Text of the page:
8. My Scorpius can live with close to nothing. What does he need me for. I’m too much of everything, I guess.
  9. Scorpions have two to five pairs of eyes on the sides of their heads.
  10. Has he always been looking around?
  11. A male Scorpion and a his lady friend to be, size each other up. This is in order to evaluate if they are of the same species.
  12. My Scorpius matched birth charts and horoscopes and everything.
  13. Once Scorpions of the opposite sex meet, they engage in a promenade a deux, a dance in which they clasp claws and move around in order to find a suitable place for ejaculation.
  14. My Scorpius, he likes his Bollywood dance, and his lady Scorpio is trained in Bharat Natyam. She’s also a doctor, but what the hell does that matter, right?
  15. To pacify the female, the mating Scorpions may even kiss and share venom.
  16. My Scorpius is a good kisser, when he’s kissing me.
  17. If the dance takes too long, the lady Scorpion is known to get bored and walk away.
  18. Oh but he’s so sensual with his hands and hips. She is going to love him.
  19. Most Scorpion stings are painful but harmless, really.
  20. What about the pain?

Graze

I would mock those hips

Had you not strung me in,

flung me out.

 

My nails would love to scratch your neck

But your flesh is so close, too close

galaxies or centimeters apart.

 

I can’t stomp when you have me

twirling,

When you your arms are bending me

backward,

 

You can’t hear me cuss

in my head

when I exhale and sweat

and my desire

curtains the dread.

 

 

Aliya*

What weighs the wisdom of memory

What weighs the spear

What weighs the thud of step

When the tusked warrior draws near

What weighs the water

when the trunk droops deep

What weighs the wind when

the ears hear the fleet

How feels the sand

against the skin so dry then wet

How tears the small eyes

when kin decay

and the end

is met

*Tamil/Sinhala for Elephant

Burning winds

farahfilasteen:

Sebastia near Nablus, Palestine

“Careful, Samaya. You will burn the naan if you let it sit too long. Flip it now!”

Samaya flipped the flat dough in the furnace obediently and sighed. Her ammi knew all too well, how impatient her oldest child was. What the twelve year old wouldn’t give to run off and join the boys racing their bicycles in the next community. Samaya never cared that her parents would never afford a brand new bicycle. Her friends would share theirs because Samaya was almost faster than the speediest of the juvenile lot.

“You shouldn’t be playing with boys anymore, Samaya. This is not the age for that.”

“You will bleed soon, you are taking a big risk by racing with them. You will understand my words when your body begins to change.”

“You think they are your friends now, but wait and see how they look at you, how they speak to you when you have breasts, when your hips show.”

“Your father disapproves, Samaya. He will be angry if he finds out you’ve been over there again. Your father disapproves. So does your grandmother.”

Ammi didn’t really want to say all those things to her daughter, so vibrant, competitive, adventurous, living the dreams she dreamed as she slept soundlessly. She didn’t want to take away the innocence of play time, the drive to run off, keep running, running. Teaching her how to mix and knead the dough, roll it out and put it on the flame, this was tradition. Samaya understood that too. But there was always times for making naan, it was made every single day. It wasn’t every evening that the boys took their cycles out. Samaya was angry at her father, she knew it was he who choreographed this. He and her grumpy grandmother who stayed in bed all day, never lifting a finger. Ammi was an angel. She only chastised Samaya as she ran off, never before. So Samaya sacrificed an evening of cold biting winds knocking the cotton dupatta off her head and ruffling her curls as she sped down hill, weaved around potholes and made hair pin turns.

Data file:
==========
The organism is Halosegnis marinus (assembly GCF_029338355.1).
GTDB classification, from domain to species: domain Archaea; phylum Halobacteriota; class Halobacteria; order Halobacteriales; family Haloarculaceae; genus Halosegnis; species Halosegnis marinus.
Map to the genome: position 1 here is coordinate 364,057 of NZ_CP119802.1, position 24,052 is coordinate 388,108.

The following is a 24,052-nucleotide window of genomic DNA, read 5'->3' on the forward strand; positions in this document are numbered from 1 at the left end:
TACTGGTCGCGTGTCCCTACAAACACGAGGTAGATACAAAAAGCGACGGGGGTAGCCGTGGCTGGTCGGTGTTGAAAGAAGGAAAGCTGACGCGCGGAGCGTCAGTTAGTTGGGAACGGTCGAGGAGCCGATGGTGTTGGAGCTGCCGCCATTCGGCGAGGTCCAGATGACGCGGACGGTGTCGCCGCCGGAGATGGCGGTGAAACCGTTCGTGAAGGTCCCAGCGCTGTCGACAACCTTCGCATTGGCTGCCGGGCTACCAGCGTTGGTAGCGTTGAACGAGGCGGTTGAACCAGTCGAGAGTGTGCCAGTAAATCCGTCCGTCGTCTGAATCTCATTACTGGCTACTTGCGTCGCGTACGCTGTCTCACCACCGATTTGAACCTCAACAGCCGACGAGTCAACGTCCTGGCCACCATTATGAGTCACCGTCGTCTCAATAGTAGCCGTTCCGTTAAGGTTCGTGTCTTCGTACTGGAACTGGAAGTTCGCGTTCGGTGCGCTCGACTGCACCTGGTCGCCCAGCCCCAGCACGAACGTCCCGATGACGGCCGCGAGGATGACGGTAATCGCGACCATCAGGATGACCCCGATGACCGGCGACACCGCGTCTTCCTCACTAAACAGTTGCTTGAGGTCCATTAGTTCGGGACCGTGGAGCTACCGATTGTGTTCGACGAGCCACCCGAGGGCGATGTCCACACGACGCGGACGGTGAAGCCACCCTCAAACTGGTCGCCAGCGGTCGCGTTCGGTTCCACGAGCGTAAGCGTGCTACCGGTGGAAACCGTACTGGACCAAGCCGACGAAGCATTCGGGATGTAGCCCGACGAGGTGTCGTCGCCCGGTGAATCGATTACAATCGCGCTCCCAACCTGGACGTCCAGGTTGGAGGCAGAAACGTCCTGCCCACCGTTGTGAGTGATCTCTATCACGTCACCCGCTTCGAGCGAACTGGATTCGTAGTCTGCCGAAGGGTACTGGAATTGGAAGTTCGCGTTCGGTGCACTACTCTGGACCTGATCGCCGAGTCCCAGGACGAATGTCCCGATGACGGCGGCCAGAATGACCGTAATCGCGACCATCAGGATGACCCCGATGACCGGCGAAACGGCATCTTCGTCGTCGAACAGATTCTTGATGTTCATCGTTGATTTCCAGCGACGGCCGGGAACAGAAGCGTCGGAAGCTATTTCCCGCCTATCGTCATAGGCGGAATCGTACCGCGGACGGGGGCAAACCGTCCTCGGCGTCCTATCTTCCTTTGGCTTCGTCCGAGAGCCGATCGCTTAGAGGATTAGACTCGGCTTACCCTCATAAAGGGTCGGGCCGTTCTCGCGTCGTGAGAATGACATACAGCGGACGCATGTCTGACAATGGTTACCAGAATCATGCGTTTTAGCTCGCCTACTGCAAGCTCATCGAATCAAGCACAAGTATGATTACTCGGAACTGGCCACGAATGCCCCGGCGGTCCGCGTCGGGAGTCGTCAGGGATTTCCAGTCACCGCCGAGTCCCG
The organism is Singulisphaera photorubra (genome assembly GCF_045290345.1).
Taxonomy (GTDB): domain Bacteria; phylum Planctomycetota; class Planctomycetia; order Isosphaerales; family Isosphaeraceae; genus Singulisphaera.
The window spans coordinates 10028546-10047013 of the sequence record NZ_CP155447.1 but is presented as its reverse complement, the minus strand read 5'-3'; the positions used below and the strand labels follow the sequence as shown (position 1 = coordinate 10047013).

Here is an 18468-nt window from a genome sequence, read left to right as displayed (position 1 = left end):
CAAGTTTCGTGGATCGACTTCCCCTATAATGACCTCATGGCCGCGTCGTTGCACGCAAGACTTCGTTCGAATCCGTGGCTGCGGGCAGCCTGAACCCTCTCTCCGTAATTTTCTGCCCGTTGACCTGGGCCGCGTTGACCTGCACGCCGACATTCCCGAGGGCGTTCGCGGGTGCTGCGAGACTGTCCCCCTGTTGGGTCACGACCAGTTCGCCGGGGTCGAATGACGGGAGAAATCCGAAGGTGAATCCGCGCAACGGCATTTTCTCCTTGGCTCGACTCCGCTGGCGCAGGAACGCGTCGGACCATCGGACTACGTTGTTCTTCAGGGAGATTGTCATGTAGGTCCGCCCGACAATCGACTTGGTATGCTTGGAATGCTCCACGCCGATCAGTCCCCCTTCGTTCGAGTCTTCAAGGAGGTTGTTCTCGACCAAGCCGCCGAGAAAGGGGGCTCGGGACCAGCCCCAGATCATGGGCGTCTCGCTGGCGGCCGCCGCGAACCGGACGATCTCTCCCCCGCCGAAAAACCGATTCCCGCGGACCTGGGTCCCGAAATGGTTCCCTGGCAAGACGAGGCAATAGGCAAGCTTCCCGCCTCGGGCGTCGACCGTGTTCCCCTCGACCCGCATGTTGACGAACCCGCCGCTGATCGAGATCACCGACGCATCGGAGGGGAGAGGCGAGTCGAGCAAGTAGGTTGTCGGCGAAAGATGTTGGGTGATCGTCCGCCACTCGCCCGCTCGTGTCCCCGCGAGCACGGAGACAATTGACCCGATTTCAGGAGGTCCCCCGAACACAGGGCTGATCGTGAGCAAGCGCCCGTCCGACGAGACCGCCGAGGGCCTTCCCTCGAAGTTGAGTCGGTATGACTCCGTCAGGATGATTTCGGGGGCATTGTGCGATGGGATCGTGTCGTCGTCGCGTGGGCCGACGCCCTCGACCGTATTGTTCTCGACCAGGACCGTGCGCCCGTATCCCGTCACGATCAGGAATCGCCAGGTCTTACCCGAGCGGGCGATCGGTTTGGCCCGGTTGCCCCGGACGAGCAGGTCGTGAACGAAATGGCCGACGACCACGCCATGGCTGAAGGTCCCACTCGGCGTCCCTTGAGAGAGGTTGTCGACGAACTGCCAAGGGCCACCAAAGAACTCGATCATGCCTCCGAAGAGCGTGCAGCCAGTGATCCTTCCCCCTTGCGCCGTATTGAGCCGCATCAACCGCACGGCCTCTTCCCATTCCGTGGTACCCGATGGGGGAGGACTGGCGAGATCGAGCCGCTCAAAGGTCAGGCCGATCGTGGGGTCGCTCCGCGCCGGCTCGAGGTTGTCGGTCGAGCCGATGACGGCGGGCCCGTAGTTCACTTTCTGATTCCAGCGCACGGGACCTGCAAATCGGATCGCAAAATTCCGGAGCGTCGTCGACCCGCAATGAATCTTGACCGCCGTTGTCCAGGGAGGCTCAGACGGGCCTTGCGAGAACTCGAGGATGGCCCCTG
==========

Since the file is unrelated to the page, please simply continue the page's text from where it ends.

The neighborhood gossips twittered about Samaya, fashioning her out to be a whore in the making, craving the company and attention of young boys at such a fertile age. Samaya and her ammi jaan knew they were lies, words for the hens to chew on, instead of paan. Only the truth hurt Samaya, however. These four boys had already begun to look at her through different eyes. Not because Samaya was changing, but because they were. Their shoulders broadened, their hips looked narrow, their voices deepened, the hair on their faces thickened, their hands turned rough as their touched lingered.

Of course they weren’t malignant, none of them.Their bodies were only morphing, puzzling their spirits, setting the stage for new discovery. Samaya made this day about recalculation. She can decide to oppose the wishes of the snarky old woman and her son, continue seeking the rush of racing on two wheels in the face of the setting sun. Or she could realize that these days will end, and at the end she wanted to have her own bicycle. If she were to acquire one by herself, with her own earnings, no one could take her joys away from her. Not the warble of society, not the furrows of her family, not even the sense of belonging in the adjacent neighborhood. She would have a choice. She could do both. Race the chill winds in the afternoon and then snuggle beside the furnace, breathing in the smell of butter spreading on the warm naan.

She looked at ammi. Her old eyes, older hands punching the ball of dough, pulling, rolling, balling some more. Samaya turned to the pile of freshly cooked bread, broke off a piece, blew onto it and leaned over to her mother, interrupting the process.

“What-“

Ammi took the food into her mouth, felt Samaya’s long fingers cover her hand and heard a voice full of assertion.

“Don’t worry ammi. It will not burn.”